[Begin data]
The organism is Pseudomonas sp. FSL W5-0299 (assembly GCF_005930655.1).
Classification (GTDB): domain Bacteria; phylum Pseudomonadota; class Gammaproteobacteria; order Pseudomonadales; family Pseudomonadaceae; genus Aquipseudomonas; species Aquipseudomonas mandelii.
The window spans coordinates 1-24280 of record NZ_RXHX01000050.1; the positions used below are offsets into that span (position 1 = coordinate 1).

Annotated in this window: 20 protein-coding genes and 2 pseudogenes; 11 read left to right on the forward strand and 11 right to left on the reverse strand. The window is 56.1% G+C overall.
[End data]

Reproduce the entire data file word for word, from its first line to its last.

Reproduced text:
The organism is Pseudomonas sp. FSL W5-0299 (assembly GCF_005930655.1).
Classification (GTDB): domain Bacteria; phylum Pseudomonadota; class Gammaproteobacteria; order Pseudomonadales; family Pseudomonadaceae; genus Aquipseudomonas; species Aquipseudomonas mandelii.
The window spans coordinates 1-24280 of record NZ_RXHX01000050.1; the positions used below are offsets into that span (position 1 = coordinate 1).

Annotated in this window: 20 protein-coding genes and 2 pseudogenes; 11 read left to right on the forward strand and 11 right to left on the reverse strand. The window is 56.1% G+C overall.